If you’re using Infrastructure as Code for declaring your serverless applications, you may encounter issues if you’re relying on
latest container tags.
latest is used in Docker when there is a lack of tag – if you’re not using other tags, it will typically be the most recent image to be built, as therefore “latest”.
However, if you’re using tools like Terraform, you may be declaring this image without a tag, or explictly as
latest. If you rebuild your image, then apply your IaC changes, your service will not refresh, enough though there’s a new image.
In Terraform and other IaCs, they will confirm the configured value against your infrastructure. Even if the reference to the
latest image has changed, it will still see something like
gcr.io/myproject/myimage:latest as being the current value, and this no change is required.
A way to get around this is to not map the image name directly, but to map the image digest. The digest is a SHA256 hash of the docker image. If there are no changes in the source code between image builds, the digest will not change. If there are changes, the digest will be updated.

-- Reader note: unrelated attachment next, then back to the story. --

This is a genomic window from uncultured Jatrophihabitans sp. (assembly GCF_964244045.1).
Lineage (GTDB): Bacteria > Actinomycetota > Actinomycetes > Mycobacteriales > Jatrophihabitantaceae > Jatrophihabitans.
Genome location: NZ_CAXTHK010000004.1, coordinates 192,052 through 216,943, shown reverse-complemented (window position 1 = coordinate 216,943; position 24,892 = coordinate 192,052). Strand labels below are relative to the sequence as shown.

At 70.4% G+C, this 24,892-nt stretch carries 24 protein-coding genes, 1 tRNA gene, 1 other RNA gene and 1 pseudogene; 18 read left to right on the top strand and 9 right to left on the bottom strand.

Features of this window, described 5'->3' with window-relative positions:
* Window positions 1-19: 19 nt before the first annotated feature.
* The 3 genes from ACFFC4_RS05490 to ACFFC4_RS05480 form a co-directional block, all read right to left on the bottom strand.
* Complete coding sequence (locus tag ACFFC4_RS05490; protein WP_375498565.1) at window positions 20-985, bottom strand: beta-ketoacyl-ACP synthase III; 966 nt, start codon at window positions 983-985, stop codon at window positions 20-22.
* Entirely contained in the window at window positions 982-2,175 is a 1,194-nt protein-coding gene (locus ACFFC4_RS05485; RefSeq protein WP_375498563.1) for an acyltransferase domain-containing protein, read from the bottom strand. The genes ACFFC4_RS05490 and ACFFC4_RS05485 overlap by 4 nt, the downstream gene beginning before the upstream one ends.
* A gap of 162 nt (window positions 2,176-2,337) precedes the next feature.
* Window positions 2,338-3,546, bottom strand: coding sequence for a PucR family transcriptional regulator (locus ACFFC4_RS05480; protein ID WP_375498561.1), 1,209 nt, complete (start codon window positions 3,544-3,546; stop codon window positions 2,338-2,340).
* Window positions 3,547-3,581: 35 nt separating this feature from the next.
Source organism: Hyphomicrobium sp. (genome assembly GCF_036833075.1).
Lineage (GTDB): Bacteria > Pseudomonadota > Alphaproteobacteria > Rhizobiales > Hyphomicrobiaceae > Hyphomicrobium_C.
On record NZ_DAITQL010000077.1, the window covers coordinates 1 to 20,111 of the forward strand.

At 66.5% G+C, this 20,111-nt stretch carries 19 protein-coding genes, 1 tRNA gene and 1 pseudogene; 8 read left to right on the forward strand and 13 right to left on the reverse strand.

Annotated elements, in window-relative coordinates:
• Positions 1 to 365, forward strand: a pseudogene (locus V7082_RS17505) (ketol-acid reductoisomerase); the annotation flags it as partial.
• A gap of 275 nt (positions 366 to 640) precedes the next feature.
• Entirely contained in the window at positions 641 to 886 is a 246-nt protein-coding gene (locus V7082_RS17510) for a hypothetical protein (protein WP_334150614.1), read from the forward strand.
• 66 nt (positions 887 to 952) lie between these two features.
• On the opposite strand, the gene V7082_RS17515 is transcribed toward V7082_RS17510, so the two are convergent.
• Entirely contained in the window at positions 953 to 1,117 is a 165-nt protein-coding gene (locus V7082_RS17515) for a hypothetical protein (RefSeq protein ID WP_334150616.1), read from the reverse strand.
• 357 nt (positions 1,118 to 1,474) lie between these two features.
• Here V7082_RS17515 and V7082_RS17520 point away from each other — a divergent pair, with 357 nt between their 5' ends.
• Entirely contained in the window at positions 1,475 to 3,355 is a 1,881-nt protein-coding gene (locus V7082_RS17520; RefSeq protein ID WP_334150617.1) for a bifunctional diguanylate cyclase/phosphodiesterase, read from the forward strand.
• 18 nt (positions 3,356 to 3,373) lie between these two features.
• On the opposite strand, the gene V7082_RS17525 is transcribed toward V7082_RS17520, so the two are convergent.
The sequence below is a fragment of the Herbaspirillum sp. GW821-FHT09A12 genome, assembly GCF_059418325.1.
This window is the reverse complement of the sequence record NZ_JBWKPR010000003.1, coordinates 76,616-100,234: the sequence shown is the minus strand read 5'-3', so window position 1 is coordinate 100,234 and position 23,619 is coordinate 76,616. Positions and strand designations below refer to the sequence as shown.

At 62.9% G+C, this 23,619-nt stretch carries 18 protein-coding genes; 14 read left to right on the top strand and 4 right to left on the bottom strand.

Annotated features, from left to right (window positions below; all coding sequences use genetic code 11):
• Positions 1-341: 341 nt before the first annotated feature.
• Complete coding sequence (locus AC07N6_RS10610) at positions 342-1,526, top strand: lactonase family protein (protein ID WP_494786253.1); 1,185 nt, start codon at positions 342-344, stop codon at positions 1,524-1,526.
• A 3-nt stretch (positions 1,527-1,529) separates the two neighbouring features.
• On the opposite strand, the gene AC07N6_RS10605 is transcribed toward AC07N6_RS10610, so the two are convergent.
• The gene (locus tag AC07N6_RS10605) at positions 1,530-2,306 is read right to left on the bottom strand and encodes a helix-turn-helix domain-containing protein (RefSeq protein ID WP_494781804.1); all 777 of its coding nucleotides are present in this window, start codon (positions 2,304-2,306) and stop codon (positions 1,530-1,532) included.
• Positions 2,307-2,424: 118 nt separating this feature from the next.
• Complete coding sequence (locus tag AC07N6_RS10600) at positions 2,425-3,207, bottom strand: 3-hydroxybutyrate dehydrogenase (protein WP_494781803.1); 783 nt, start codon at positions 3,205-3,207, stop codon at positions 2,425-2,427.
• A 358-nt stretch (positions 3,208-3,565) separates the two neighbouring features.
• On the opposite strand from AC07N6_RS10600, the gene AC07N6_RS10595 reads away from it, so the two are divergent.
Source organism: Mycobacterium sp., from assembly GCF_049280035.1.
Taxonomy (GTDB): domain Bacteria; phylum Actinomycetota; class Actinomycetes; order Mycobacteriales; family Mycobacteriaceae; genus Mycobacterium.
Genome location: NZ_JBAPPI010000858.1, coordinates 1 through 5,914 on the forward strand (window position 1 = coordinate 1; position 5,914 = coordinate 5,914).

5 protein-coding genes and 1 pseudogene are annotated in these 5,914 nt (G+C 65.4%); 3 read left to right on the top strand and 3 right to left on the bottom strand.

If you link the image digest to your service, then you can allow your service to be updated only if the image has been updated. The digest won’t change even if there’s a new image built with the same SHA, thus you only update when required.
Getting the digest can be complicated, but it is possible using a bit of extra logic.
In Terraform, you can use the
docker provider to inspect your docker registry. You can then get the digest from that, and use that in your image URL. An implementation of this can be seen in the avocano application.
In Pulumi, instead of using the
image_name, you can use the
repo_digest, which will be the full image plus sha identifier. Changing this reference in the
container-gcp-python will make the
pulumi up method update the service if and only if the application code is updated.